Mr. Cook: Speaking from experience, my hon. Friend draws attention to an important dimension of the problem: the extent to which some neighbouring countries--one in particular--support the rebels, and profit from the conflict and atrocities in Sierra Leone. Britain has taken the lead in proposing a scheme to monitor the diamonds that are leaving Sierra Leone, and we have UN backing for it. I hope that that will make it increasingly difficult for the rebels to sell their diamonds, and to acquire the weapons that they need to maintain the conflict.

I assure my hon. Friend that, together with the United States, we are increasing the pressure on countries in the region that are assisting the rebels rather than assisting peace.

Mr. Geoffrey Clifton-Brown (Cotswold): Will the Foreign Secretary provide a clear statement of purpose, telling us exactly what we are trying to achieve in Sierra Leone, what resources--both military and civil--we are putting towards that, and when he expects the task to be completed?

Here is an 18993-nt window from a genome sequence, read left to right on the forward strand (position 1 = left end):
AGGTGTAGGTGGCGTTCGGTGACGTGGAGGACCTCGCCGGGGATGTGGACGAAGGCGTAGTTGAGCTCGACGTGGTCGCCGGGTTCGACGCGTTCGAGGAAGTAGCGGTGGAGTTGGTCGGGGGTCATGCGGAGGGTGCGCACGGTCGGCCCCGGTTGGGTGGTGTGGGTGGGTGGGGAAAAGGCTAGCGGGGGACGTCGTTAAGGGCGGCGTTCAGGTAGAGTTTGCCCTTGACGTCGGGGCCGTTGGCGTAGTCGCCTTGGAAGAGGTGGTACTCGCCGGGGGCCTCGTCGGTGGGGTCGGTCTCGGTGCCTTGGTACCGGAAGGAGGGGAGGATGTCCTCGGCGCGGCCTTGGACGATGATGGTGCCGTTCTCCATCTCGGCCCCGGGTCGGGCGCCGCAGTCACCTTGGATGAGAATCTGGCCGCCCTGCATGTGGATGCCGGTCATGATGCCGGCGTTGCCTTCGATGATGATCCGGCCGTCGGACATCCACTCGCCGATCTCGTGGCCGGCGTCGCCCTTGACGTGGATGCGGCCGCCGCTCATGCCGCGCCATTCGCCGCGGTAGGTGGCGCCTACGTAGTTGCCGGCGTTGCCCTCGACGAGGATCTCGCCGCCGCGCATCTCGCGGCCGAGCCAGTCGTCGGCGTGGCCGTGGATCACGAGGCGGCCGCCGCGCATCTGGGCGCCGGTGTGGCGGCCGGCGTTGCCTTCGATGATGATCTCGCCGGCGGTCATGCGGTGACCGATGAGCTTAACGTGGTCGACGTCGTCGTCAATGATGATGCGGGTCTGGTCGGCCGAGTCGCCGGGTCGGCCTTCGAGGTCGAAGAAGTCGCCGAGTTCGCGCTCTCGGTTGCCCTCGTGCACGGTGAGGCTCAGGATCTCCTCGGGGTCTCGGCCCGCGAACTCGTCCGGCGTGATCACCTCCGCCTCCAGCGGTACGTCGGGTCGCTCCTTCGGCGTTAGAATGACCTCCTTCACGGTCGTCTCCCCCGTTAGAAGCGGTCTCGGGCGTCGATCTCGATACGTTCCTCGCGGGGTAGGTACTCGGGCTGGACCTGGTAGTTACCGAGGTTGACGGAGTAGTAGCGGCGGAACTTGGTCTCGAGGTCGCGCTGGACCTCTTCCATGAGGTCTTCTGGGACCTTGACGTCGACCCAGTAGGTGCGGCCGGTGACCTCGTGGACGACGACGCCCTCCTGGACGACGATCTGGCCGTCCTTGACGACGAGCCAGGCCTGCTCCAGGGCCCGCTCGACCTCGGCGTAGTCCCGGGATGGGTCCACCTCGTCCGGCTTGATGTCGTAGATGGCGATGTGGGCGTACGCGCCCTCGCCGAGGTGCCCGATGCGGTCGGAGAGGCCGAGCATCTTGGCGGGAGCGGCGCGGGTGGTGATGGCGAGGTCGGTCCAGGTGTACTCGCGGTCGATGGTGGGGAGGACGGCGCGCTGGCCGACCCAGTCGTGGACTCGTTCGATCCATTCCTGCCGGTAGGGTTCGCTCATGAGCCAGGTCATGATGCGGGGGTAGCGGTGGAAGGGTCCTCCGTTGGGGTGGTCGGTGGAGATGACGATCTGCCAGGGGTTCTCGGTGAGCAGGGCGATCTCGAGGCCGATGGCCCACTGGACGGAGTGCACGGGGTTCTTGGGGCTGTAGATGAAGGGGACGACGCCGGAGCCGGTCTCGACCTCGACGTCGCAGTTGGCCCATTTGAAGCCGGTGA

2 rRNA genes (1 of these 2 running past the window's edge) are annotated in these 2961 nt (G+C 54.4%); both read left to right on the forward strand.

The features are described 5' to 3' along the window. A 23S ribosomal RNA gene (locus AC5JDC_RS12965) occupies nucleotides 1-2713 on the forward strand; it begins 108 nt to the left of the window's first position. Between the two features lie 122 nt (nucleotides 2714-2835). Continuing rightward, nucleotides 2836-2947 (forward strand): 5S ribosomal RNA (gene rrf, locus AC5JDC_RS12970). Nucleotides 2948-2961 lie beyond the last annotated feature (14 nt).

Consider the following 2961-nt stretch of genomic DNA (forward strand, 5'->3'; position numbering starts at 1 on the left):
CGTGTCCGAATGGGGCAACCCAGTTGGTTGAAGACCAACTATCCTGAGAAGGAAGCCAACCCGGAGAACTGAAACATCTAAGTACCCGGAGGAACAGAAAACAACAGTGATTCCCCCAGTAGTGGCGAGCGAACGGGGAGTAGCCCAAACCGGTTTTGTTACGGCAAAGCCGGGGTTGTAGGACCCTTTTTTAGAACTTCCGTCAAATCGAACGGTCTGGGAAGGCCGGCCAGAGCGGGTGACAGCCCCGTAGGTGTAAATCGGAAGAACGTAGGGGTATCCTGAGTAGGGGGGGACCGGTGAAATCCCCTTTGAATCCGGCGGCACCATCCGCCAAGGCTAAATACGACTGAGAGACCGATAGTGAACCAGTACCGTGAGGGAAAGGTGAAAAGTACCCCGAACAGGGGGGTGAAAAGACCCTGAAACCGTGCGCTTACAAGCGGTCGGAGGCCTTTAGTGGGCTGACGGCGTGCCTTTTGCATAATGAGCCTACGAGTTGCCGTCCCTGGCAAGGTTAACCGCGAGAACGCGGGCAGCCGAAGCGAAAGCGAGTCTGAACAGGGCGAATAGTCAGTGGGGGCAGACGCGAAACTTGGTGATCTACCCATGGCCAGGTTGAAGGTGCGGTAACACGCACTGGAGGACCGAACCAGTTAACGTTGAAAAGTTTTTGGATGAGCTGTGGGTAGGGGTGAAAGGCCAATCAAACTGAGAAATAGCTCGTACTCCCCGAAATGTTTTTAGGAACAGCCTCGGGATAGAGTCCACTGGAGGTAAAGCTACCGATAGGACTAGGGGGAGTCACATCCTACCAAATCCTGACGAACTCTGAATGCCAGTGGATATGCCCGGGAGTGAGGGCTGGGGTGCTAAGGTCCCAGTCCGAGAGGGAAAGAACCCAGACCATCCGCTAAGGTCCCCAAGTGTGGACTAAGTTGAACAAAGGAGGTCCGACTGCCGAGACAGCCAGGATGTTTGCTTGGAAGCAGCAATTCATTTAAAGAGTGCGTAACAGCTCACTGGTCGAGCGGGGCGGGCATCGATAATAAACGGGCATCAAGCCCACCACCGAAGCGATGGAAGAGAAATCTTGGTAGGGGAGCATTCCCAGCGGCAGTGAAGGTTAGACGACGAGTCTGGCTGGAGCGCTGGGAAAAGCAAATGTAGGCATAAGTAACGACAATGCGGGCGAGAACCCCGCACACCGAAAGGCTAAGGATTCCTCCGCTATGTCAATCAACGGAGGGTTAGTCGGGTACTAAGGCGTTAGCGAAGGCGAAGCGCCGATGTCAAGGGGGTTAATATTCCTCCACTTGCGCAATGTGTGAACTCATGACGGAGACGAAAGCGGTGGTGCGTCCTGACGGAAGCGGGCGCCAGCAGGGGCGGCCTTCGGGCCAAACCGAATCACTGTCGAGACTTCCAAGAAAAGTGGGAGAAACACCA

Mr. Cook: The House has been given a number of statements explaining precisely what military commitments we are making.

The hon. Gentleman asks what we are trying to achieve. I will answer that very simply. I went to Sierra Leone in the summer, and visited a camp for amputees where I saw 2,000 people whose arms or legs had been lopped off by the rebels--including babies who were unable to crawl before their arms were lopped off by crazed rebels. My objective in Sierra Leone is to prevent anyone else from having arms lopped off by the rebels.